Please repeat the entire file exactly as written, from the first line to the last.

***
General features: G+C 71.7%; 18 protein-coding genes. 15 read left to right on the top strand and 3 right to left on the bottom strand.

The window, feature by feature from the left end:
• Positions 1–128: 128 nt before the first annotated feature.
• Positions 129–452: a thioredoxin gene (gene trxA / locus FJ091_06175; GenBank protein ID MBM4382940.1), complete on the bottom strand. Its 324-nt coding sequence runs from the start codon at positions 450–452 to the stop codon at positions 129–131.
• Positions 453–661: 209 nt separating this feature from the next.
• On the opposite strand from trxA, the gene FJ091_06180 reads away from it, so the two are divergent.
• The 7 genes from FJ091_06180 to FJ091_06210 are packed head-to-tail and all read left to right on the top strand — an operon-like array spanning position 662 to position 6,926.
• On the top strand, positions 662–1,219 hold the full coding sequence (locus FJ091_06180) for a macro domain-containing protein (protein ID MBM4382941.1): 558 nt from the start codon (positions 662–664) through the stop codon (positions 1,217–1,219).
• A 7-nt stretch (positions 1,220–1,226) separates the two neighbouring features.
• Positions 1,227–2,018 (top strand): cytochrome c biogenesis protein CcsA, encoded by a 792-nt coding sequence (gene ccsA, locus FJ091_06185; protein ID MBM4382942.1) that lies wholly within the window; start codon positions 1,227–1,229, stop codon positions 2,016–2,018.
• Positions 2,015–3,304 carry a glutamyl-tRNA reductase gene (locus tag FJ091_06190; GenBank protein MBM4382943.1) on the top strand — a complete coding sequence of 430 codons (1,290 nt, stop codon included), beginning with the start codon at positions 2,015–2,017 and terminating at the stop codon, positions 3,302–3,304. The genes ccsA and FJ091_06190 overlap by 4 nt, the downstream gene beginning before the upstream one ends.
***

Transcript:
General features: G+C 71.7%; 18 protein-coding genes. 15 read left to right on the top strand and 3 right to left on the bottom strand.

The window, feature by feature from the left end:
• Positions 1–128: 128 nt before the first annotated feature.
• Positions 129–452: a thioredoxin gene (gene trxA / locus FJ091_06175; GenBank protein ID MBM4382940.1), complete on the bottom strand. Its 324-nt coding sequence runs from the start codon at positions 450–452 to the stop codon at positions 129–131.
• Positions 453–661: 209 nt separating this feature from the next.
• On the opposite strand from trxA, the gene FJ091_06180 reads away from it, so the two are divergent.
• The 7 genes from FJ091_06180 to FJ091_06210 are packed head-to-tail and all read left to right on the top strand — an operon-like array spanning position 662 to position 6,926.
• On the top strand, positions 662–1,219 hold the full coding sequence (locus FJ091_06180) for a macro domain-containing protein (protein ID MBM4382941.1): 558 nt from the start codon (positions 662–664) through the stop codon (positions 1,217–1,219).
• A 7-nt stretch (positions 1,220–1,226) separates the two neighbouring features.
• Positions 1,227–2,018 (top strand): cytochrome c biogenesis protein CcsA, encoded by a 792-nt coding sequence (gene ccsA, locus FJ091_06185; protein ID MBM4382942.1) that lies wholly within the window; start codon positions 1,227–1,229, stop codon positions 2,016–2,018.
• Positions 2,015–3,304 carry a glutamyl-tRNA reductase gene (locus tag FJ091_06190; GenBank protein MBM4382943.1) on the top strand — a complete coding sequence of 430 codons (1,290 nt, stop codon included), beginning with the start codon at positions 2,015–2,017 and terminating at the stop codon, positions 3,302–3,304. The genes ccsA and FJ091_06190 overlap by 4 nt, the downstream gene beginning before the upstream one ends.